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Green group gets gold star

An independent report on ReMaDe Kernow has given the green organisation a gold star for its work to boost Cornish markets for recycled products.

The evaluation by chartered accountants Bishop Fleming was carried out on behalf of Objective One, which has been one of ReMaDe Kernow's main investors.

ReMaDe was set up in Cornwall in 2001, following a study looking at the economic benefits for Cornwall of diverting more material away from landfill and into recycled products. During the following two years, ReMaDe has worked with small businesses and other organisations from across Cornwall to develop a variety of innovative projects.

And one of the key findings of the Bishop Fleming report is that of the businesses so far involved with ReMaDe, 96% would work with the scheme again and would also recommend ReMaDe to other businesses.
The report's author, Ewan McClymont, said the overwhelming positive response suggested ReMaDe Kernow was becoming regarded as a vital element of the recycling sector.

The report looked at the project's performance over a number of areas, including: achievement of performance targets, delivery and value for money.

As well as performing ahead of its targets, Mr McClymont said ReMaDe's delivery of the project was also going well, with 87% of customers rating the team's overall quality of service positively.

He observed: "Given the high level of expertise, standard of delivery and anticipated outputs, the project's management and operational costs represent excellent value for money."

The report said that not only has ReMaDe Kernow been widely accepted in the recycling sector, but that its influence would spread if the opportunity for a follow-on project were realised.

Mr McClymont said: "The overall conclusion is that the ReMaDe Kernow project is a first class example of how Objective One investment can leverage a step change in business thinking, whilst at the same time, deliver key outputs, results and impacts for the overall good of the economy."

He concluded: "The team's contribution can best be summed up by one of the customers interviewed, who regards the team as 'the driving force in the industry (to) push ideas that would otherwise be ignored'."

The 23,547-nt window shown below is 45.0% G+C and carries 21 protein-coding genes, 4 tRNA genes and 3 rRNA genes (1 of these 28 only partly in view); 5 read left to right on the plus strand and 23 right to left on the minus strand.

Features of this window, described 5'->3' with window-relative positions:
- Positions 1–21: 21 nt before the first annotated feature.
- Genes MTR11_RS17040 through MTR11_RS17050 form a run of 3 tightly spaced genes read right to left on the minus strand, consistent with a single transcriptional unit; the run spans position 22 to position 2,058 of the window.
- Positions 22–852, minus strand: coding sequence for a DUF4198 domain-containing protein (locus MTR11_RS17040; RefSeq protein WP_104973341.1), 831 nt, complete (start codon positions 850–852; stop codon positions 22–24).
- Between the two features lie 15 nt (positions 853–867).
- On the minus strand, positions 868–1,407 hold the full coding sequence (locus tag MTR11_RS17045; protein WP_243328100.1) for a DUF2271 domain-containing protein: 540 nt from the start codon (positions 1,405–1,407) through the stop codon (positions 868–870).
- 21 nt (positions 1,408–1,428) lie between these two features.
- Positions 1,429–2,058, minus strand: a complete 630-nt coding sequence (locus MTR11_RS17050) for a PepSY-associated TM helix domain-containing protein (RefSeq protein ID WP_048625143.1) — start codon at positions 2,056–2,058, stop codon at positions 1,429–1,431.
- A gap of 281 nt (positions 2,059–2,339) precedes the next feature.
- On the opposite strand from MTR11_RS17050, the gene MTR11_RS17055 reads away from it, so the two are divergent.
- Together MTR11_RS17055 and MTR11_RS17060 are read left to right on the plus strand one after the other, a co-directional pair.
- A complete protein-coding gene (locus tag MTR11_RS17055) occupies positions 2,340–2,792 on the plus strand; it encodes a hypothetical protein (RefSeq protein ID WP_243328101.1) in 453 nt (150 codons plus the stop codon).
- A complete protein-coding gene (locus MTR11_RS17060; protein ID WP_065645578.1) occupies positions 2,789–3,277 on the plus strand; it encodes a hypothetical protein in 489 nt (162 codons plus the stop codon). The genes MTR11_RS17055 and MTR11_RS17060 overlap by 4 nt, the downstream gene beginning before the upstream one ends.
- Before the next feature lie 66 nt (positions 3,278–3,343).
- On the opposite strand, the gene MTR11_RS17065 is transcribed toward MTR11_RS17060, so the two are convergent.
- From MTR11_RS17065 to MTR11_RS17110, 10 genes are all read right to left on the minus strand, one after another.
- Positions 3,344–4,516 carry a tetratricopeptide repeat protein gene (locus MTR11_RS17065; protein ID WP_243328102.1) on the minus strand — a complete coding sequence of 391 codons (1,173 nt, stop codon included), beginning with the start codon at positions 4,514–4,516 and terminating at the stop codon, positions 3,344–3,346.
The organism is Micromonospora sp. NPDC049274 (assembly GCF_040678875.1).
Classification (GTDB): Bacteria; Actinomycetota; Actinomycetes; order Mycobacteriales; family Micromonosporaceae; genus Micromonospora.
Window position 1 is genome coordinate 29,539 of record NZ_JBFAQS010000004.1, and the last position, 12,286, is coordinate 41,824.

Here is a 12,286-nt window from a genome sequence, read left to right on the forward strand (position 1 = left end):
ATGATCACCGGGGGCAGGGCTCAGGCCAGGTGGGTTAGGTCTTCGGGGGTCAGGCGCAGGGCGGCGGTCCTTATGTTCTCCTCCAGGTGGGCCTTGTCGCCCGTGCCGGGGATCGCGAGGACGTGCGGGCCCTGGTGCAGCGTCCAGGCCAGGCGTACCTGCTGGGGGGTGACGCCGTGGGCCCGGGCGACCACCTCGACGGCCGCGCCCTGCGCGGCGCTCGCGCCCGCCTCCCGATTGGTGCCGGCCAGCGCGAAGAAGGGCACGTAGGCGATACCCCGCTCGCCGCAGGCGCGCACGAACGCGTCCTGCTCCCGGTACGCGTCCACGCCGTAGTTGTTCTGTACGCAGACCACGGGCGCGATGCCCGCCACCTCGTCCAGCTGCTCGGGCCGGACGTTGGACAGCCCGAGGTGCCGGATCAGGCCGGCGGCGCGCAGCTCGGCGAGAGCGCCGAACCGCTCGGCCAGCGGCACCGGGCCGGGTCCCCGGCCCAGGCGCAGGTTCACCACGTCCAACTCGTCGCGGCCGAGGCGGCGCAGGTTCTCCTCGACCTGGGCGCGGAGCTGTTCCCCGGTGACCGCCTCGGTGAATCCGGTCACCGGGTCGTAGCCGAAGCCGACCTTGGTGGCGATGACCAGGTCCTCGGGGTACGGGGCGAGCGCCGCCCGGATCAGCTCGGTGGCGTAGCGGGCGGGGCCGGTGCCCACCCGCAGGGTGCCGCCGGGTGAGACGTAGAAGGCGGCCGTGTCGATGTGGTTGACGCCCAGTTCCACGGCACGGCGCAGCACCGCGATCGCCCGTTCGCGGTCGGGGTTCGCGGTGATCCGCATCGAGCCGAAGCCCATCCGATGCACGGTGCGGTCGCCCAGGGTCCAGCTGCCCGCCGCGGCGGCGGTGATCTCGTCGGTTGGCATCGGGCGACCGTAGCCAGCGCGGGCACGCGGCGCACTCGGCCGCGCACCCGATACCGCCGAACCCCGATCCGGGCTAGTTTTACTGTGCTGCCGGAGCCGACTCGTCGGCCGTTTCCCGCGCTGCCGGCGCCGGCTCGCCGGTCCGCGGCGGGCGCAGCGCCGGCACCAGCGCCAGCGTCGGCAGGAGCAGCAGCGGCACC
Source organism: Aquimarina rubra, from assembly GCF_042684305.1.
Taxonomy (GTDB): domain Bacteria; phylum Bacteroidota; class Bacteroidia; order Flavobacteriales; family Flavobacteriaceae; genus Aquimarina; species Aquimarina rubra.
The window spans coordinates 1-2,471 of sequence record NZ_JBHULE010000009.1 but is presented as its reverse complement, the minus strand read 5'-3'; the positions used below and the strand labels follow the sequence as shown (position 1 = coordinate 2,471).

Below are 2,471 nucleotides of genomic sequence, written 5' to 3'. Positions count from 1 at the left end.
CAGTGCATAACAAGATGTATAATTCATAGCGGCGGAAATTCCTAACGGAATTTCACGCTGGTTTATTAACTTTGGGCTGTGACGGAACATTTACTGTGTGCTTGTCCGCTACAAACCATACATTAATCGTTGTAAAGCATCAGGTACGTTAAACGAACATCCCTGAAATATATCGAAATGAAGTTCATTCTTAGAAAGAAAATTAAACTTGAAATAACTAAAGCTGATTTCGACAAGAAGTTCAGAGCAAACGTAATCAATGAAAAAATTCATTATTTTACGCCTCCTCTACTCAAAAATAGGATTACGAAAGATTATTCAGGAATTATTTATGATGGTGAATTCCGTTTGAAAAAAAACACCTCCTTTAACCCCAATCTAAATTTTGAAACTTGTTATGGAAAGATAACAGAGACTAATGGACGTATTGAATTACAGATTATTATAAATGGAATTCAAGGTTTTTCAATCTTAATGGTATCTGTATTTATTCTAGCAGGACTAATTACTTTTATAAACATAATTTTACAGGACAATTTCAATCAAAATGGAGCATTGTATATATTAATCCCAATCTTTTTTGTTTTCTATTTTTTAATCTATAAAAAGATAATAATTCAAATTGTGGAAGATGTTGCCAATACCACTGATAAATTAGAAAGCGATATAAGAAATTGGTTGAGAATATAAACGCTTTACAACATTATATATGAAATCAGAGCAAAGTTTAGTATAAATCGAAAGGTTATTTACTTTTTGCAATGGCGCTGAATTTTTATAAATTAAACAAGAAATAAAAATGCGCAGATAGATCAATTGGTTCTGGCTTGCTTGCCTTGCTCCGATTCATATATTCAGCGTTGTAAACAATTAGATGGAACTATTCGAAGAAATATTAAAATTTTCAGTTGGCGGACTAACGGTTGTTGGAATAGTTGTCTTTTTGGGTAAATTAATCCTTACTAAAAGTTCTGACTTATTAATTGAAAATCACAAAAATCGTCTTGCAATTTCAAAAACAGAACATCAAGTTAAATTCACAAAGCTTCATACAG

The report has been carried out partly to help decide whether further investment in the current two-year project is justified – and Mr McClymont said that the short-term nature of this funding was "at odds" with the complex nature of individual projects with a longer time span.

In his conclusion, he observed: "The project operates in a political arena where recycling might be high on the agenda, but gaining consensus amongst different agendas can result in inertia.

"This has clearly not been the case with ReMaDe Kernow, which operates with a team and a board who have operated a 'can do' attitude."

Michael Poole, director of ReMaDe, was delighted with the report. He said: "It's wonderful to get such positive feedback and is a tribute to everyone who has been part of ReMaDe and supported our work.

"Recycling is something that will become increasingly important – it's rising up the international, national and local agenda all the time. We need real answers to our waste problems and finding economic solutions makes the best possible sense, which is why the work of organisations like ReMaDe is so valuable in both the short and long term."


Editor's notes:

ReMaDe Kernow

ReMaDe Kernow is one of the first environmental projects to achieve funding from the Objective One Programme. It is also the first of several projects conceived, funded and managed by the Cornwall Waste Working Group – recently re-branded as 'ReZolve'.

ReZolve has a diverse membership from across Cornwall, and is dedicated to exploring the issues relating to waste in the county, and promoting activities which will lead to integrated waste management and the implementation of the waste hierarchy in Cornwall (reduce, reuse, recycle).

ReMaDe – which stands for Recycling Market Development – was set up in Cornwall in 2001 in order to develop bigger and stronger markets for recycled materials. Its launch followed a detailed study that predicted more than 550 jobs and £21 million a year could be generated for the economy by 2015 through making use of the 400,000 tonnes of rubbish that goes into landfill sites every year.

Developing new markets, products and materials

ReMaDe Kernow's first phase has involved working with a wide range of partners – businesses, entrepreneurs, local authorities and the voluntary sector – to develop new markets, new products, and new materials.

Using imagination and innovation – as well as hard business sense – this has resulted in a number of innovative and exciting projects – ranging from schemes for producing new composite materials using waste rubber from old truck tyres mixed with plastic and wood waste, to using worms for large scale composting of household waste.


Funders for ReMaDe Kernow are: Objective One Programme, County Environmental Trust, the Regional Development Agency (Rural Development Programme), Cornwall Enterprise, Cornwall County Council, and all the District Councils of Cornwall.

For further information:

Michael Poole
ReMaDe Kernow
Tel: 01579 349316


Clare Morgan
Media Relations Manager
Objective One Partnership Office
Castle House
Pydar Street
Truro TR1 2UD
Mobile: 07973 813647
Telephone: 01872 223439

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